The world’s eyes have turned to the southeastern region of Hong Kong this month as the largest protests in the territory’s history erupted in response to tighter legislation from its ruling country of China. The protests, which began in response to a bill that would have allowed China to extradite, or hand over legal control to another jurisdiction allowing Hong Kong citizens to be tried for crimes according to Chinese law, have since erupted into more than two million person demonstrations across the region. This bill would have given China even more ability to prosecute Hong Kong protestors and silence dissent against the Chinese government.
This October marks a high water mark for the protests, which have escalated into a massive conflict between Hong Kong’s people and the government that they see as constricting their attempts at democracy. The demonstrations have been organized with a rarely seen level of leaderlessness, forming and disappearing with no central guiding organization or figurehead. Reportedly, protestors’ tactics have been heavily inspired by Bruce Lee’s martial arts philosophy of being “formless [and] shapeless, like water.” In July, hundreds of protestors breached the Legislative Council Complex of Hong Kong and vandalized the complex with anti-government messages.
Since then, the protests have grown increasingly violent, with police beating protestors and using tear gas, rubber bullets, water cannons and other extreme crowd control methods. Protestors have responded with force, some carrying out vigilante attacks on those perceived to be enemies to the protest. While protestor deaths at the hands of police have been rumored, the government has vehemently denied the accusations. What is inarguable are eight political suicides by anti-extradition protestors amid the culture of despair surrounding the region.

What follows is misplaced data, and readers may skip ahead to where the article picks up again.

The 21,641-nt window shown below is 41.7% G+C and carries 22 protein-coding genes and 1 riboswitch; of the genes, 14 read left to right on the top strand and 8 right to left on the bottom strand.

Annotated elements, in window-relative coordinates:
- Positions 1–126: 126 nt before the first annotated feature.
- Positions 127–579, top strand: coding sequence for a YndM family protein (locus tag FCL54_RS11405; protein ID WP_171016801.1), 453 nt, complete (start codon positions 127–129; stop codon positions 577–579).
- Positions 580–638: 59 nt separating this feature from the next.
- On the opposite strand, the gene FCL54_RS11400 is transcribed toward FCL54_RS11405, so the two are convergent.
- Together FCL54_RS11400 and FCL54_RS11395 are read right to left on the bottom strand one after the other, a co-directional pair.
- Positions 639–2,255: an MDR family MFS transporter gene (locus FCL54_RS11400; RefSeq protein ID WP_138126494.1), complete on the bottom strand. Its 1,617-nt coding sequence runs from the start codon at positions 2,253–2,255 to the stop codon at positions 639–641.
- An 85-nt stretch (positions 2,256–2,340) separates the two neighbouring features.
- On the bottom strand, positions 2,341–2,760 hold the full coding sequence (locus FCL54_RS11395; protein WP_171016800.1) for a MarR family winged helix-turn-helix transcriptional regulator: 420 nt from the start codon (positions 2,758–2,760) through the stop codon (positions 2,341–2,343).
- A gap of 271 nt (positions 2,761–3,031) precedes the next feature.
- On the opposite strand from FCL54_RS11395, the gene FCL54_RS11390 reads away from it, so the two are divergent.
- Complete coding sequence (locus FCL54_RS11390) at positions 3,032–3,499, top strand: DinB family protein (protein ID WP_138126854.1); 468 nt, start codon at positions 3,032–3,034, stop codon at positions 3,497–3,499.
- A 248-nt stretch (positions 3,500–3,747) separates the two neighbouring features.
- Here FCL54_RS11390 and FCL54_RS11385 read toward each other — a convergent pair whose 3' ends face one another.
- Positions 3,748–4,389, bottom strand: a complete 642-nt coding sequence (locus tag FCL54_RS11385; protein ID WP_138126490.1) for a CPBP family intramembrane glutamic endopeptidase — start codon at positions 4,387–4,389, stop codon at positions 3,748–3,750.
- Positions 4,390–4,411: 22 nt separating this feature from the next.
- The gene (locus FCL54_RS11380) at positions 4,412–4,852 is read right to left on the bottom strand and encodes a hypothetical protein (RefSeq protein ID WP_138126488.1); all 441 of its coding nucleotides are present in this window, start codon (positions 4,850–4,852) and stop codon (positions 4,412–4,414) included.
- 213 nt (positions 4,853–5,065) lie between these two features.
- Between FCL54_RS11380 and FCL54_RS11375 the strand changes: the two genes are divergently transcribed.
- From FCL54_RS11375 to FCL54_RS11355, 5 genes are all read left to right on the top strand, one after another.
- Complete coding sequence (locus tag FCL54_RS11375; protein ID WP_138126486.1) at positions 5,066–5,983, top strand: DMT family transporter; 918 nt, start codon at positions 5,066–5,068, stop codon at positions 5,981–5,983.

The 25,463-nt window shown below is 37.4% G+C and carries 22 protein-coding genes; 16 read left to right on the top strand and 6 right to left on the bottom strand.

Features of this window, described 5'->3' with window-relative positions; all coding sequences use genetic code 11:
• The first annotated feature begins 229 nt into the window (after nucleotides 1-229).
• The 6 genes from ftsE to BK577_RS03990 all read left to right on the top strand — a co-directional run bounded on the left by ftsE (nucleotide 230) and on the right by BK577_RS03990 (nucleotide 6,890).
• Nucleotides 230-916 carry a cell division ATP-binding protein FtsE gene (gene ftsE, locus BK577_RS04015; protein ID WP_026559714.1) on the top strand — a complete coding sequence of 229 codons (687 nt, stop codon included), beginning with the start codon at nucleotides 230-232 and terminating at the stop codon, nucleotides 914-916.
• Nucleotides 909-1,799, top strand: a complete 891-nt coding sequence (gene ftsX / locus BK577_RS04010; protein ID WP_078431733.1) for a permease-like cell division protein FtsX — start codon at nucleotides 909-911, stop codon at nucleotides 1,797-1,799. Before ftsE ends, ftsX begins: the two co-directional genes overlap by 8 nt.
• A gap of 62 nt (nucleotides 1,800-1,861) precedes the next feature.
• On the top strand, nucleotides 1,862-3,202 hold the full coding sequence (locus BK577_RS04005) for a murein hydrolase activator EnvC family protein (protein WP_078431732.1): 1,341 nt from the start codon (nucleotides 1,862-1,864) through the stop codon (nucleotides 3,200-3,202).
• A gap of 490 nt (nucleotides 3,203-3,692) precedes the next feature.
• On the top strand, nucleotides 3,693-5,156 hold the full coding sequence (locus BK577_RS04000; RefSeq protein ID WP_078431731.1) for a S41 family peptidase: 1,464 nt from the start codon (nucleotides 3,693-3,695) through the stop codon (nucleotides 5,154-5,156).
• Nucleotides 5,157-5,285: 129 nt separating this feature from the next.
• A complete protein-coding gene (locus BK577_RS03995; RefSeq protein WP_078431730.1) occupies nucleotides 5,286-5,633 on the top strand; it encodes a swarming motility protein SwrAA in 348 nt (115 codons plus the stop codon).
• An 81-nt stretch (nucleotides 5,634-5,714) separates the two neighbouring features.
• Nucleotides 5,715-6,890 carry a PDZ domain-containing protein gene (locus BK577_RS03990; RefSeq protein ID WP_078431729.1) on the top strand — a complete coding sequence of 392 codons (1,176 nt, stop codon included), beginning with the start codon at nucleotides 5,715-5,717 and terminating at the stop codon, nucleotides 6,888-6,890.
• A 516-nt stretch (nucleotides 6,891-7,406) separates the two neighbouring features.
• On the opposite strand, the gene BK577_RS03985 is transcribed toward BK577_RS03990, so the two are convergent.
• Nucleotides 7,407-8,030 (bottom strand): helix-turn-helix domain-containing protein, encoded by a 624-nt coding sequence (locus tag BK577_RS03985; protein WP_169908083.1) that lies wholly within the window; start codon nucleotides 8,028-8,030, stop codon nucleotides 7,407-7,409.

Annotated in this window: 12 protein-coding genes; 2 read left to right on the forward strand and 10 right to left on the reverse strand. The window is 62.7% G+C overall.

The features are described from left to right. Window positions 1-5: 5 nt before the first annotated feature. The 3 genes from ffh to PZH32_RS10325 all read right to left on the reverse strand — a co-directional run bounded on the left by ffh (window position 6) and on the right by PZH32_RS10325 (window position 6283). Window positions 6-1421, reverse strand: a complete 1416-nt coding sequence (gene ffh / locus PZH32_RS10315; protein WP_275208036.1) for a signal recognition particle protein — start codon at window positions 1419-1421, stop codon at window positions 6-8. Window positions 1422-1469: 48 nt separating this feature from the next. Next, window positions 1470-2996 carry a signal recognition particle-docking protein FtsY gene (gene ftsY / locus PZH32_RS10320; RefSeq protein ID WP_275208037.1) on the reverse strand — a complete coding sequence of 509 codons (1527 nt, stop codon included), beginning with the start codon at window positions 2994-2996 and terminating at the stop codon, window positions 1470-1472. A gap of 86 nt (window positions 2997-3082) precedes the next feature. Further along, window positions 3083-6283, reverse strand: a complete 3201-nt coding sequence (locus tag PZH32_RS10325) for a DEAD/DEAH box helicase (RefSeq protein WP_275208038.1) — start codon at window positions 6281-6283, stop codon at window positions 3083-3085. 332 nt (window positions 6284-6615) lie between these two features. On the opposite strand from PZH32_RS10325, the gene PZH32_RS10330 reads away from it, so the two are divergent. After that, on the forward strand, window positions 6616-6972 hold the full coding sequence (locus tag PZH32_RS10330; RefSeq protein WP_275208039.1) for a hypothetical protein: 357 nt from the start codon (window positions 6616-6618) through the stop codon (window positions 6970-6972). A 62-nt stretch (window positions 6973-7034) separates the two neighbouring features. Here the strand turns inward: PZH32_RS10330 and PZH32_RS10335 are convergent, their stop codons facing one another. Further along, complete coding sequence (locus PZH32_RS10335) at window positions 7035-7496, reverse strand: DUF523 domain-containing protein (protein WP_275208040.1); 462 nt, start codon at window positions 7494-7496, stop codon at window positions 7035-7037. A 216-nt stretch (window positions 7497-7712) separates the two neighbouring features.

The intensity of these protests are unrivaled in Hong Kong’s history, but the presence of protest is nothing new. Hong Kong has a long and tense history with Chinese rule, control of the region having bounced between China, Britain and Japan over the past two millennia. In 1997, the British government handed control of the territory over to China, ending 156 years of Britain’s colonial rule over Hong Kong.
This October marks a high water mark for the protests, which have escalated into a massive conflict between Hong Kong’s people and the government that they see as constricting their attempts at democracy.
While the transfer was designed with safeguards intended to ensure Hong Kong’s rights as an individual state, China has continuously been accused of overstepping these limits and interfering with Hong Kong’s government. China’s proposed “one country, two systems” rule was intended to give the country rights to foreign relations and military defense but cede all other control of Hong Kong to the territory’s government. The fight for “universal suffrage” and democracy in Hong Kong has taken the form of two decades of region-wide protests.